Penelope Farmer

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Penelope Jane Farmer (born 1939) is an English writer of books for children and adults.


She was born as a fraternal twin in Westerham, Kent, on 14 June 1939. She was the third child of Hugh Robert MacDonald (died May 26, 2004) and Penelope Boothby Farmer.[1] Her parents and the medical staff at the hospital were not aware of her presence until some 25 minutes after the birth of her older twin sister, Judith.[2] Throughout Farmer's life, being a twin has been a defining element of her understanding of her identity. The twins have an older brother, Tim, and a younger sister, Sally.[3]

After attending a boarding school, she read history at St Anne's College, Oxford and did postgraduate work at Bedford College, University of London.[4]

Penelope Farmer was known in 2012 to be living on Lanzarote in the Canary Islands. She there described herself as "a writer – published for many years, now struggling," and listed "her grandchildren" among those she loved and missed. Other relations were mentioned: the departure of her daughter and a granddaughter (23 April 2004), and on the following day, she commented, "Look at the past war-filled century. Even you young are children of the twentieth century to some extent, could, may have had lost grandparents at least. My ninety-odd year old father, child of almost all of it, weeps still for brothers killed in the first war, friends in the second, tears rolling down his cheeks. Weeps too, as I do, for women lost to our family lurgy – breast cancer – my mother aged fifty three when I was twenty three, my twin sister aged fifty one when I was.. oh work it out." The 22 April 2010 entry states that her son was among those staying with her, with his daughters aged eight and twelve.[5]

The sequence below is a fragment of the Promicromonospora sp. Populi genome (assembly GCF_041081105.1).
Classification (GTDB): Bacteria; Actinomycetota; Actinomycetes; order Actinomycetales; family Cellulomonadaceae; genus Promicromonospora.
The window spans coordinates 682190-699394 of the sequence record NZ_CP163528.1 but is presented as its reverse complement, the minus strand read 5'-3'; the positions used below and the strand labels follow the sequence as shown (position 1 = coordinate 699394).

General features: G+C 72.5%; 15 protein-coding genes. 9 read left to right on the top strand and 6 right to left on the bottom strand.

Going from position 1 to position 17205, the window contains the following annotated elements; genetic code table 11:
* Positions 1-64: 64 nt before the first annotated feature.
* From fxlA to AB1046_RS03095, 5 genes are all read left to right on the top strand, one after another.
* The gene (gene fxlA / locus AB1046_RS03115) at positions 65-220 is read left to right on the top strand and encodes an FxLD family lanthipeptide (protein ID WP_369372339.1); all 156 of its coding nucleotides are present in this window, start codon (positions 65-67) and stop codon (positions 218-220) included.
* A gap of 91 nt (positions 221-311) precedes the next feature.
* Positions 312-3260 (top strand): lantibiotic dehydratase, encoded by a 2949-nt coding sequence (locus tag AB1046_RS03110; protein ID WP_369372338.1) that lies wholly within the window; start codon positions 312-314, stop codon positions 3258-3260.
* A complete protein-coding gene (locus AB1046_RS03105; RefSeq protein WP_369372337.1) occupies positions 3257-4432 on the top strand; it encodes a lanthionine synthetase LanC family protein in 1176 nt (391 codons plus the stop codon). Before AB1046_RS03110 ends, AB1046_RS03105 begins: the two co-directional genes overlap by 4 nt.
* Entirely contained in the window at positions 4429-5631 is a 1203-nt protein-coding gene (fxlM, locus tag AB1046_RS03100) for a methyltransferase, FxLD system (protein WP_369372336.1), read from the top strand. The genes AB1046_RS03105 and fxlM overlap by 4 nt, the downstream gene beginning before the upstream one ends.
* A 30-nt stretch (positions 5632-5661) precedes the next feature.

Writing career[edit]

Farmer's first publication was The China People, a collection of literary fairy tales for young people, in 1960.[6] One story written for this collection was judged too long to include. This was re-written as the first chapter of her first novel for children, The Summer Birds. In 1963, this received a Carnegie Medal commendation and was cited as an American Library Association Notable Book.[7] The Summer Birds was soon followed by its sequels, Emma in Winter (1966) and Charlotte Sometimes (1969), and by A Castle of Bone (1972), Year King (1977), Thicker than Water (1989), Penelope: A Novel (1993), and Granny and Me (1998).

Farmer stated that she, while writing Emma in Winter, did not realize that identity was such a predominant theme in the novel until she encountered Margery Fisher's comments on the book. She had a similar realization, this time on her own, while writing Charlotte Sometimes.[8]

List of works[edit]

  • The China People (1960)
  • The Summer Birds (1962)
  • Magic Stone (1964)
  • Emma in Winter (1966)
  • Sea Gull (1966)
  • Charlotte Sometimes (1969)
  • Serpent's Teeth: The Story of Cadmus (1971)
  • Daedalus and Icarus (1971)
  • Story of Persephone (1972)
  • A Castle of Bone (1972)
  • William and Mary (1974)
  • August the Fourth (1975)
  • Heracles (1975)
  • Year King (1977)
  • Beginnings: Creation Myths of the World (1978)
  • Standing in the Shadow (1984)
  • Away from Home (1987)
  • Eve: Her Story (1988)
  • Glasshouses (1989)
  • Snakes and Ladders (1993)
  • Thicker Than Water (1993)
  • Two, or: The Book of Twins and Doubles (1996)
  • Penelope: A Novel (1996)
  • Sisters: An Anthology (1999)
  • Virago Book of Grandmothers (2000)


  1. ^ Penelope (Jane) Farmer Biography | Dictionary of Literary Biography
  2. ^ Farmer, Penelope. Two, or The Book of Twins & Doubles. London: Virago Press, 1996, p. 11.
  3. ^ Alan Hedblad (1998). "Farmer, Penelope (Jane) 1939-". Something About the Author 105: p. 64. ISSN 0885-6842.
  4. ^ Anita Silvey, ed: Children's books and their creators (New York, Houghton Mifflin, 1995), p. 238.
  5. ^ Retrieved 18 February 2011.
  6. ^ Penelope (Jane) Farmer Biography | Dictionary of Literary Biography
  7. ^ Alan Hedblad (1998). "Farmer, Penelope (Jane) 1939-". Something About the Author 105: p. 64. ISSN 0885-6842.
  8. ^ Penelope, Fisher; in Geoff Fox, Graham Hammond, Terry Jones, Frederic Smith, Kenneth Sterck (eds.) (1976). Writers, Critics, and Children. New York: Agathon Press. p. 60. ISBN 0-87586-054-0. 

External links[edit]